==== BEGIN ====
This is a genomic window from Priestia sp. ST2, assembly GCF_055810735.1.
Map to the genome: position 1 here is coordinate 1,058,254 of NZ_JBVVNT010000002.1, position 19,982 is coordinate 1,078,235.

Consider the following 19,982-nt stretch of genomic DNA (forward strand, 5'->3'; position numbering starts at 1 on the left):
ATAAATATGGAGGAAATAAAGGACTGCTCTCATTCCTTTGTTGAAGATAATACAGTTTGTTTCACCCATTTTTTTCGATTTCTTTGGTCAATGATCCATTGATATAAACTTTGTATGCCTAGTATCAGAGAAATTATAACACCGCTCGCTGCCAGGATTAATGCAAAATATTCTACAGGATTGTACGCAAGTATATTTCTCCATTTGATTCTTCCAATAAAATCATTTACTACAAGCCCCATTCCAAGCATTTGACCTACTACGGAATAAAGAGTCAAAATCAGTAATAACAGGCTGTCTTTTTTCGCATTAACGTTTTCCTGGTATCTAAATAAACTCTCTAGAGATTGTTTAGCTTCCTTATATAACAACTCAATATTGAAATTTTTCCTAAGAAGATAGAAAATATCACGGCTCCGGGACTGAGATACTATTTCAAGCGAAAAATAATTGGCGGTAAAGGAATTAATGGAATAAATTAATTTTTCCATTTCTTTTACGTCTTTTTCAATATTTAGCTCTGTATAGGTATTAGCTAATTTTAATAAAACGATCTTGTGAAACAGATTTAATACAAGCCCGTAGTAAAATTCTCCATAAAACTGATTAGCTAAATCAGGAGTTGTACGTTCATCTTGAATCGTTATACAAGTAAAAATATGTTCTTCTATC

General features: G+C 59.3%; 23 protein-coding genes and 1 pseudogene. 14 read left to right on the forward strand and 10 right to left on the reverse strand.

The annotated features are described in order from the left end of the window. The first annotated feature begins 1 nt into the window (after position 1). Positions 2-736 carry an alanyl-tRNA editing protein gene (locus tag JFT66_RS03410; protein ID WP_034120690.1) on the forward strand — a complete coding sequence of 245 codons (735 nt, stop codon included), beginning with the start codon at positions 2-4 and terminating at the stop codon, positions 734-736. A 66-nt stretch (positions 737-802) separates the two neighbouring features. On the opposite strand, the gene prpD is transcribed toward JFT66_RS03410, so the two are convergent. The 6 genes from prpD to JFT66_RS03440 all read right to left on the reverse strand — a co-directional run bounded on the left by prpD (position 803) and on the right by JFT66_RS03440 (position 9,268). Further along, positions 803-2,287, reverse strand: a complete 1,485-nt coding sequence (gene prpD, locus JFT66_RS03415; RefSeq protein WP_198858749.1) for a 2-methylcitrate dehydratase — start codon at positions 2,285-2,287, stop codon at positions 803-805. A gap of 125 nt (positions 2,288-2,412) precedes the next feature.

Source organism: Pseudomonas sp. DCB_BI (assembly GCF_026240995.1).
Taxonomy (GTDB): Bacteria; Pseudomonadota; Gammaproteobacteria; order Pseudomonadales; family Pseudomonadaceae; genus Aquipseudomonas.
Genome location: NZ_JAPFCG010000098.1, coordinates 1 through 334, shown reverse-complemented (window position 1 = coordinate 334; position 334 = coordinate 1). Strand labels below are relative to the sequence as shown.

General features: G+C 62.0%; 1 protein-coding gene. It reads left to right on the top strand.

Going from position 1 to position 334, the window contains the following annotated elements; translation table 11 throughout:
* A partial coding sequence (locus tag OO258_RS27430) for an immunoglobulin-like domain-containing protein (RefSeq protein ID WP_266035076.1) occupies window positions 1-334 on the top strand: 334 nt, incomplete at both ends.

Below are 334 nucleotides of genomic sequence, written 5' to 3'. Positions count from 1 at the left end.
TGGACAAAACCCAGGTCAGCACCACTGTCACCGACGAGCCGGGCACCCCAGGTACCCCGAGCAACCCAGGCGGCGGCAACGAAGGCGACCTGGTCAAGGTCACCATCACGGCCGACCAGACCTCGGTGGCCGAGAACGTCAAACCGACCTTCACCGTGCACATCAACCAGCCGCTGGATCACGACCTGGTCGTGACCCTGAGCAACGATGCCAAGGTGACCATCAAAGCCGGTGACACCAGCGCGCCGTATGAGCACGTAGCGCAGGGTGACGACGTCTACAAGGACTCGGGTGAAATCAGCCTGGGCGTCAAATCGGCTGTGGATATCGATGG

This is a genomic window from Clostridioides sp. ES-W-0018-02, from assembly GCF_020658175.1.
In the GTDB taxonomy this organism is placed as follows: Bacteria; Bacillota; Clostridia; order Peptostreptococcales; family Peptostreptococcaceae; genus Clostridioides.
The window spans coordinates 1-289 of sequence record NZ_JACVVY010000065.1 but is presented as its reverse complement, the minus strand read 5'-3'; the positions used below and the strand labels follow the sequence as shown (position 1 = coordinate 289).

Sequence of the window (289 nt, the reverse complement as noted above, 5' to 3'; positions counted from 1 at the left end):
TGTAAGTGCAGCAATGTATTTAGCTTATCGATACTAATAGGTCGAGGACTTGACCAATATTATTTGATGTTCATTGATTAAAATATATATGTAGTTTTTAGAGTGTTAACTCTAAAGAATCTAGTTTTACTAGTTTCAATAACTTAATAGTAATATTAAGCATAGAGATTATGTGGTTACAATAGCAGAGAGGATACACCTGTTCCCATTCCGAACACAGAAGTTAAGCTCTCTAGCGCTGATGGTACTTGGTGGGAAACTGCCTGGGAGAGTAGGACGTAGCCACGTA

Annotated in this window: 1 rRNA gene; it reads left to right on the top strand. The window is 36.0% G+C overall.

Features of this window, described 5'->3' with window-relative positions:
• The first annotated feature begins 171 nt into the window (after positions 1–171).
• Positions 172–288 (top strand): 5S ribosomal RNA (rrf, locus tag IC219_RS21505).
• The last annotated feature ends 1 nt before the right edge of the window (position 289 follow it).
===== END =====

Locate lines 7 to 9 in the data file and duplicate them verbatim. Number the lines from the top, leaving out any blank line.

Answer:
Source organism: Pseudomonas sp. DCB_BI (assembly GCF_026240995.1).
Taxonomy (GTDB): Bacteria; Pseudomonadota; Gammaproteobacteria; order Pseudomonadales; family Pseudomonadaceae; genus Aquipseudomonas.
Genome location: NZ_JAPFCG010000098.1, coordinates 1 through 334, shown reverse-complemented (window position 1 = coordinate 334; position 334 = coordinate 1). Strand labels below are relative to the sequence as shown.